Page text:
Ruth Lanius and Ame Cutler
Women's College Hospital
Trauma Talks is a conference focused on the concept and practice of trauma-informed care which encompasses principles such as safety, trust, choice, collaboration, and empowerment. We value diversity and recognize the impact of trauma on all members of society, including the disproportionate rates of trauma within marginalized populations. The unacceptably high prevalence rates of trauma experienced within our society are amplified within health care settings and uninformed providers can contribute to re-traumatizing experiences. The intersections of racism, ableism, sexism, heteronormativity, classism, ageism, and the like require thoughtful consideration with regards to who experiences trauma and how people are treated within institutions, while recognizing the challenges and on-going learning required to effectively do so.
Research shows that healing can occur in clinical and organizational settings that foster recognizing, understanding, and responding to those who have experienced trauma. Being trauma-informed is a way of being present in the world, a commitment to personal and professional growth. Living and working in alignment with the principles of trauma-informed care means acknowledging the impact of trauma on the brain, body, and spirit of the people we are privileged to work with.
The theme of this year’s Trauma Talks conference is ‘Bridging Brain and Body through Trauma-informed Care’. The body is inextricably linked to trauma, and holds the scars – both visible and non- of past experiences. These experiences can leave survivors feeling overwhelmed and unsafe in their own skin. We know that neuroplasticity in the brain allows for new neural pathways but if we focus solely on the brain, we miss an opportunity to create a safe environment that nurtures and responds to the needs of the body. Bridging the connection between body and brain provides us insight into the impact of trauma and pathways for healing and recovery. Join us for a day of keynote speakers, workshops, and discussion with experts in psychological trauma as we consider the connections between the brain and body in the context of trauma-informed practice.
For more information, please contact: firstname.lastname@example.org
416.323.6400 ext. 5730
We look forwarding to seeing you in June!
Trauma Talks Conference Committee
Dana Ross, MD, MSc, FRCPC, Program Co-Chair
Carrie Clark, PsyD, CPsych, Program Co-Chair
Catherine Classen, PhD, CPsych
Debbie Belne, MEd, RP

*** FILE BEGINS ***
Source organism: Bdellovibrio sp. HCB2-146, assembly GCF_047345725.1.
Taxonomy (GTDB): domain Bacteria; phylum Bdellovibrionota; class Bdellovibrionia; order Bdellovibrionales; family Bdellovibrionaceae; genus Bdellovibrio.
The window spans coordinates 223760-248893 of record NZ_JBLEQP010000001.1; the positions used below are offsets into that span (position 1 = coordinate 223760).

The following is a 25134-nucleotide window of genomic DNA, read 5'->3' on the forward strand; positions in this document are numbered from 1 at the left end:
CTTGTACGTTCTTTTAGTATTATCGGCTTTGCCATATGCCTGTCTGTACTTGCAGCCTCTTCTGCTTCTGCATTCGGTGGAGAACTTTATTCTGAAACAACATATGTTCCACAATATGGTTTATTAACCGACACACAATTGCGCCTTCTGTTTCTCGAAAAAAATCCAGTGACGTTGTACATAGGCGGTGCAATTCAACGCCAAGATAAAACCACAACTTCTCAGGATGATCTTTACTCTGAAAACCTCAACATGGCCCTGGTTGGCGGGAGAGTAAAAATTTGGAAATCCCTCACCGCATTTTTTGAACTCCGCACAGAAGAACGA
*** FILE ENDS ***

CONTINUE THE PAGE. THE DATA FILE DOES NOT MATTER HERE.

Lisa Andermann, MD, FRCPC
Carol Stalker, PhD, RSW
Pamela Stewart, MD, FRCPC
Tynan Rhea, Conference Coordinator
Click here for more information on the call for proposals.
About the Presenters:
Ruth Lanius is the Director of the Posttraumatic Stress Disorder Research Unit at the Western University in London, Ontario. She established the Traumatic Stress Service and Workplace Program, services that specialize in the treatment and research of PTSD and related comorbid disorders. She currently holds the Harris-Woodman Chair in Mind-Body Medicine at the Schulich School of Medicine & Dentistry at the University of Western Ontario. Her research interests focus on studying the neurobiology of PTSD and treatment outcome research examining various pharmacological and psychotherapeutic methods.
She has authored more than 100 published papers and chapters in the field of traumatic stress and is currently funded by several federal funding agencies. She regularly lectures on the topic of PTSD nationally and internationally. She has recently published a book ‘The Impact of Early Life Trauma on Health and Disease’ with Eric Vermetten and Clare Pain.
Ame Cutler, PhD, holds a PhD in Clinical Psychology with a research emphasis in the fields of transgenerational trauma and oppression. Dr. Cutler is employed as a psychological assistant under the supervision of Dr. Jadu Jagel, PsyD, PSY 23468. Her interest lies with the impact that the cycle of violence has on both victims of violent crimes and violent offenders, their families and communities. She is certified in the Hakomi Method and brings years of experience in a variety of body-oriented modalities to her work with individuals, couples, and groups. In working with those who suffer the aftermath of relational trauma, she combines interests in somatic practices, mindfulness, and indigenous wisdom to assist them in building a safer relationship with their own bodies.